Google on Thursday rolled out improvements to its ad network and will add DoubleClick tracking across its sites. Google also made it easy to opt out of its double dose of cookies with one click. The larger question is whether users will choose to go cookie free.
Among the key ad network changes as detailed on Google's blog:
We are enabling this functionality by implementing a DoubleClick ad-serving cookie across the Google content network. Using the DoubleClick cookie means that DoubleClick advertisers and publishers don't have to make any changes on their websites as we continue our integration efforts and offer additional enhancements.
The good news is that Google makes it easy to opt out with one click. And then the pause comes as a user. Do you buy Google's pitch that more relevant advertising is more useful? Do you buy Google's argument that advertising can be good for you? Do you trust Google and its claim that it won't combine personal information with its cookie data without consent?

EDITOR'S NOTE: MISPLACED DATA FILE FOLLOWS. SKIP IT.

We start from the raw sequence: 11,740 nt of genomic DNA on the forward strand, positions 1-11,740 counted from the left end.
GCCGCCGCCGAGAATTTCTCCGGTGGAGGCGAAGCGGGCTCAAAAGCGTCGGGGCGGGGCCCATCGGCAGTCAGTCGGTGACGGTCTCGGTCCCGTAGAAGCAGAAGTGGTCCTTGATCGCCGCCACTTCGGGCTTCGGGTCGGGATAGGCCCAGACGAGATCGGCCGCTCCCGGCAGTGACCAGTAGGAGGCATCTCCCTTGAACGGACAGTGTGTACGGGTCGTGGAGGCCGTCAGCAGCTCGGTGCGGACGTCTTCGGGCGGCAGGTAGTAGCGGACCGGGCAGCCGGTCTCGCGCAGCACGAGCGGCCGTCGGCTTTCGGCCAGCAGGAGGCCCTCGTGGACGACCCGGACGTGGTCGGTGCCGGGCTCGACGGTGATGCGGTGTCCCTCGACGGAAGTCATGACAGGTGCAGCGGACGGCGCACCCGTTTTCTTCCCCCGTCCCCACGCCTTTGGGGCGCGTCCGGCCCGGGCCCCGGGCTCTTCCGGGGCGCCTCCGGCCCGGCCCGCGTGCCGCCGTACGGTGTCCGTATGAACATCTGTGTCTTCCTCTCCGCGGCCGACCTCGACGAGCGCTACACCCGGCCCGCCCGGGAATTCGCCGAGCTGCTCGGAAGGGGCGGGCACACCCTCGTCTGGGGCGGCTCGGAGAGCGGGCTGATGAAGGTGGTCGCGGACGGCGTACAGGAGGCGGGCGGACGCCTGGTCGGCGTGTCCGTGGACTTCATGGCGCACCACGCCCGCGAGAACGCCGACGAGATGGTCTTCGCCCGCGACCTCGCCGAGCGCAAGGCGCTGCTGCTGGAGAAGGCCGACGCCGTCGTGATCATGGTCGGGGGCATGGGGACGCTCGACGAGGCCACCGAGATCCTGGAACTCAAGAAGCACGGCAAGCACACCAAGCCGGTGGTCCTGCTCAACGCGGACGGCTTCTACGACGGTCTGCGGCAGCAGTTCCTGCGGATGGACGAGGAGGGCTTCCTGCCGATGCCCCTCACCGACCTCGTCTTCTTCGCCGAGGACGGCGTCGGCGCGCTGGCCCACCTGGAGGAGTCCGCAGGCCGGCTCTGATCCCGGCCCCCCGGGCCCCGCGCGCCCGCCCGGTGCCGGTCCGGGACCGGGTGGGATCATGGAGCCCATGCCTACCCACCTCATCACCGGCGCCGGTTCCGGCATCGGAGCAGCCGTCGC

Google is using DoubleClick's cookie information to enable frequency capping, click fraud, ad reports, research and data crunching and new services.
And then there's this tidbit:
The advertising cookie information described above is provided to advertisers and publishers who use our advertising services. In addition, Google or our advertising and publishing customers may use web beacons in conjunction with the DART cookie to collect information about your visit to the website and exposure to a particular advertisement.
Google then assures us that it won't combine DoubleClick cookie information with personal information without your consent. It also won't combine the cookie information with DoubleClick's ad partners without permission.